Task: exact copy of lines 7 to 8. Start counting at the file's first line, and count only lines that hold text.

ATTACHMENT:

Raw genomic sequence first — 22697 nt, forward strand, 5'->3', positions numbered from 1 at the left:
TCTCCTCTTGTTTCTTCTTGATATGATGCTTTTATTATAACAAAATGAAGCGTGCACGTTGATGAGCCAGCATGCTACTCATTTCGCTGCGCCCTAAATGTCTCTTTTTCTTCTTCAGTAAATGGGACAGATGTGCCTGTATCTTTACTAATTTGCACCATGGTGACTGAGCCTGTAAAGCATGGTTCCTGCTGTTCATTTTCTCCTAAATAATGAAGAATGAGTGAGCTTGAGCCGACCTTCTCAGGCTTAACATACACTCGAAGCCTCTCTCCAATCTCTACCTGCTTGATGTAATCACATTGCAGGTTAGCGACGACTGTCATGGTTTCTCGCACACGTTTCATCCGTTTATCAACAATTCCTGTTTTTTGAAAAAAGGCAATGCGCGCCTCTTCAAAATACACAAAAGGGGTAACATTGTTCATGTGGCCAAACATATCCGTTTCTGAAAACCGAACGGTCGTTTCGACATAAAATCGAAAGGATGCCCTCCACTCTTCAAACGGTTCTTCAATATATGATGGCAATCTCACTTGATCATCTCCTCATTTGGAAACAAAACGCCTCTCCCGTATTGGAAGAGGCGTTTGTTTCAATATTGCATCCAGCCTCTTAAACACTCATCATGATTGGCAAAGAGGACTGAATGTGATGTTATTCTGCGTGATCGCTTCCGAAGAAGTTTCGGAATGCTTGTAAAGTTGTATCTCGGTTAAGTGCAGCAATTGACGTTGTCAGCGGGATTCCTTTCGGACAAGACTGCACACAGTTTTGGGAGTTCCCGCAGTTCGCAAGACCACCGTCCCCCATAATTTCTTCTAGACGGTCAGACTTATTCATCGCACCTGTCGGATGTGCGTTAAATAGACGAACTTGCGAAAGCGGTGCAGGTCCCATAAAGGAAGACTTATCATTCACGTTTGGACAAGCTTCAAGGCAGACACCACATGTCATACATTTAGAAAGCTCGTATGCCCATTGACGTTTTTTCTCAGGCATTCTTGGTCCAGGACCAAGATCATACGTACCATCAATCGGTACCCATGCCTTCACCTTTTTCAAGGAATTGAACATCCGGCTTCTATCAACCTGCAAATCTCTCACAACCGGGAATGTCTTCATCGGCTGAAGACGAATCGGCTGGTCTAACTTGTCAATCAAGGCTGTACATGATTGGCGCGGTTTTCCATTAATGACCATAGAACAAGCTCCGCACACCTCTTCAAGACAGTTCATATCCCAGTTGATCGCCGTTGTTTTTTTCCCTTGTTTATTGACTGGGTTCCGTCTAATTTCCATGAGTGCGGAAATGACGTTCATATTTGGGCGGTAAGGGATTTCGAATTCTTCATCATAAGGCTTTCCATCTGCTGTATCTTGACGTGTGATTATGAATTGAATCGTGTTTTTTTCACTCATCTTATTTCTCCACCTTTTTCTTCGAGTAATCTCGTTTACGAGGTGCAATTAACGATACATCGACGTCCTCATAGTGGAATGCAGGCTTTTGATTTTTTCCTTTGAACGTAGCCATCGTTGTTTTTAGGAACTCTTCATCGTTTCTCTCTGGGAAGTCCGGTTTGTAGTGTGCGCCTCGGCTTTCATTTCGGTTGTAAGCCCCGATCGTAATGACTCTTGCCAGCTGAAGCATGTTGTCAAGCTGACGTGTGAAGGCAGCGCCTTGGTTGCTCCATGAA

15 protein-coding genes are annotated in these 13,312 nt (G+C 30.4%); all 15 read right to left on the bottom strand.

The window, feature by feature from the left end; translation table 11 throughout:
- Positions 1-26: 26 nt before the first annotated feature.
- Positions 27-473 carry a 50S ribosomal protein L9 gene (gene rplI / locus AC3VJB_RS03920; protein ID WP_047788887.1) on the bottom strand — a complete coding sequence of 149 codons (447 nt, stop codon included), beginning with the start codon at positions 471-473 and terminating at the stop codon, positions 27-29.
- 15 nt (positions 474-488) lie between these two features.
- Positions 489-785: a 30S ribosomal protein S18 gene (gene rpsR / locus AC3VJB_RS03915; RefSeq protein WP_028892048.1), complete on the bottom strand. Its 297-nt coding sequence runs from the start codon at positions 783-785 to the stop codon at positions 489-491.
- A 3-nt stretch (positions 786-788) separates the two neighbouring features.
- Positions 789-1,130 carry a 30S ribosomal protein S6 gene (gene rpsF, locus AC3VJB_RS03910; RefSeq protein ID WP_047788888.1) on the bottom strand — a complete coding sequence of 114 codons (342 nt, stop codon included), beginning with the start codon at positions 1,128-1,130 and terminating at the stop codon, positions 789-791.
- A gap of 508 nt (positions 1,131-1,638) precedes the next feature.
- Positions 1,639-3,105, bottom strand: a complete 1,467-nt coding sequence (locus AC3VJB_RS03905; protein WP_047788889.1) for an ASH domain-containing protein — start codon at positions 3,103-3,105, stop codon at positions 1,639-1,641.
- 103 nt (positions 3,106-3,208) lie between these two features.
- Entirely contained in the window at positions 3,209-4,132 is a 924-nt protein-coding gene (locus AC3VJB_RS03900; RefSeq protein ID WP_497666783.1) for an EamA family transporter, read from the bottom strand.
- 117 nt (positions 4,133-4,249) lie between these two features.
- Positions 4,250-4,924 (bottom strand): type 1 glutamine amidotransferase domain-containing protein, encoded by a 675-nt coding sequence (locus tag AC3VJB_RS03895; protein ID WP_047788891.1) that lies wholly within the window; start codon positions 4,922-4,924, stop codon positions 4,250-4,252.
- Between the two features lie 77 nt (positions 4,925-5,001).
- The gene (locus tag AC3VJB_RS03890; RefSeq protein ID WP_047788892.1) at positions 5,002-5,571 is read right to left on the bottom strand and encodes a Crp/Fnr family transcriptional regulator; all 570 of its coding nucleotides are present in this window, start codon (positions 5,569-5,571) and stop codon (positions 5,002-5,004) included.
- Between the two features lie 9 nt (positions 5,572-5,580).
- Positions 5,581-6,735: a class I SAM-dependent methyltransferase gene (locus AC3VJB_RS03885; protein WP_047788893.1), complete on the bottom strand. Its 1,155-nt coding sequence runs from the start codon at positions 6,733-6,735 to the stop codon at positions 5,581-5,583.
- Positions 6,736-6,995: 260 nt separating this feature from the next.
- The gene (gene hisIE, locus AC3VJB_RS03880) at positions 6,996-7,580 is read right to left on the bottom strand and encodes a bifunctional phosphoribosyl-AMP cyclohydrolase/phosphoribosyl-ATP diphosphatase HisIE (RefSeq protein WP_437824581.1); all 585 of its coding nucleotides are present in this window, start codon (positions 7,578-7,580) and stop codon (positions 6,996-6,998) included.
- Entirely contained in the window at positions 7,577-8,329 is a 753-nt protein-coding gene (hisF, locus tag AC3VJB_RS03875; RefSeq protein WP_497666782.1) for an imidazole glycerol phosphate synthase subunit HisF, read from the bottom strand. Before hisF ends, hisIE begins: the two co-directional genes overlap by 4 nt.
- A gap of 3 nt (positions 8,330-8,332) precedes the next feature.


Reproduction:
- 15 nt (positions 474-488) lie between these two features.
- Positions 489-785: a 30S ribosomal protein S18 gene (gene rpsR / locus AC3VJB_RS03915; RefSeq protein WP_028892048.1), complete on the bottom strand. Its 297-nt coding sequence runs from the start codon at positions 783-785 to the stop codon at positions 489-491.